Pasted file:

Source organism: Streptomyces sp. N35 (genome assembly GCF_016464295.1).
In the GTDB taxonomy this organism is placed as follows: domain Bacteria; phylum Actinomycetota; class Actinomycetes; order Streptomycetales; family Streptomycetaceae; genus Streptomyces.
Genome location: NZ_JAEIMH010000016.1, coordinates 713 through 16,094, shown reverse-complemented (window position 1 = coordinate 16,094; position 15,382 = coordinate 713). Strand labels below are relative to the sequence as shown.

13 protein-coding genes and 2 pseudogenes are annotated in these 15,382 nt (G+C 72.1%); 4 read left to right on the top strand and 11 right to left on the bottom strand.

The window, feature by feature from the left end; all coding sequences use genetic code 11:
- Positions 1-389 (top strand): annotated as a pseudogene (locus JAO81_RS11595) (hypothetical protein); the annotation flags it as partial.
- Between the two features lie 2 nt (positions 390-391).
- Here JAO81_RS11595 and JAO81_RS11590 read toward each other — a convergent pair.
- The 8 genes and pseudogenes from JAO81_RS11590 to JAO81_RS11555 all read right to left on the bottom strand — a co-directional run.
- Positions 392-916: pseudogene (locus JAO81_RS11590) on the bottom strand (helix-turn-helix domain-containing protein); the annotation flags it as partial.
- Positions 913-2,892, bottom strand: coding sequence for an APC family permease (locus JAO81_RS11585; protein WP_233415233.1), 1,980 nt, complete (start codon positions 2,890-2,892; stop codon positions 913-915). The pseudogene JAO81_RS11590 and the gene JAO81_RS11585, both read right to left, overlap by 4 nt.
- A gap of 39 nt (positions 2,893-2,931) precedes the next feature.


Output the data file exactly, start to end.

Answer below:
Source organism: Streptomyces sp. N35 (genome assembly GCF_016464295.1).
In the GTDB taxonomy this organism is placed as follows: domain Bacteria; phylum Actinomycetota; class Actinomycetes; order Streptomycetales; family Streptomycetaceae; genus Streptomyces.
Genome location: NZ_JAEIMH010000016.1, coordinates 713 through 16,094, shown reverse-complemented (window position 1 = coordinate 16,094; position 15,382 = coordinate 713). Strand labels below are relative to the sequence as shown.

13 protein-coding genes and 2 pseudogenes are annotated in these 15,382 nt (G+C 72.1%); 4 read left to right on the top strand and 11 right to left on the bottom strand.

The window, feature by feature from the left end; all coding sequences use genetic code 11:
- Positions 1-389 (top strand): annotated as a pseudogene (locus JAO81_RS11595) (hypothetical protein); the annotation flags it as partial.
- Between the two features lie 2 nt (positions 390-391).
- Here JAO81_RS11595 and JAO81_RS11590 read toward each other — a convergent pair.
- The 8 genes and pseudogenes from JAO81_RS11590 to JAO81_RS11555 all read right to left on the bottom strand — a co-directional run.
- Positions 392-916: pseudogene (locus JAO81_RS11590) on the bottom strand (helix-turn-helix domain-containing protein); the annotation flags it as partial.
- Positions 913-2,892, bottom strand: coding sequence for an APC family permease (locus JAO81_RS11585; protein WP_233415233.1), 1,980 nt, complete (start codon positions 2,890-2,892; stop codon positions 913-915). The pseudogene JAO81_RS11590 and the gene JAO81_RS11585, both read right to left, overlap by 4 nt.
- A gap of 39 nt (positions 2,893-2,931) precedes the next feature.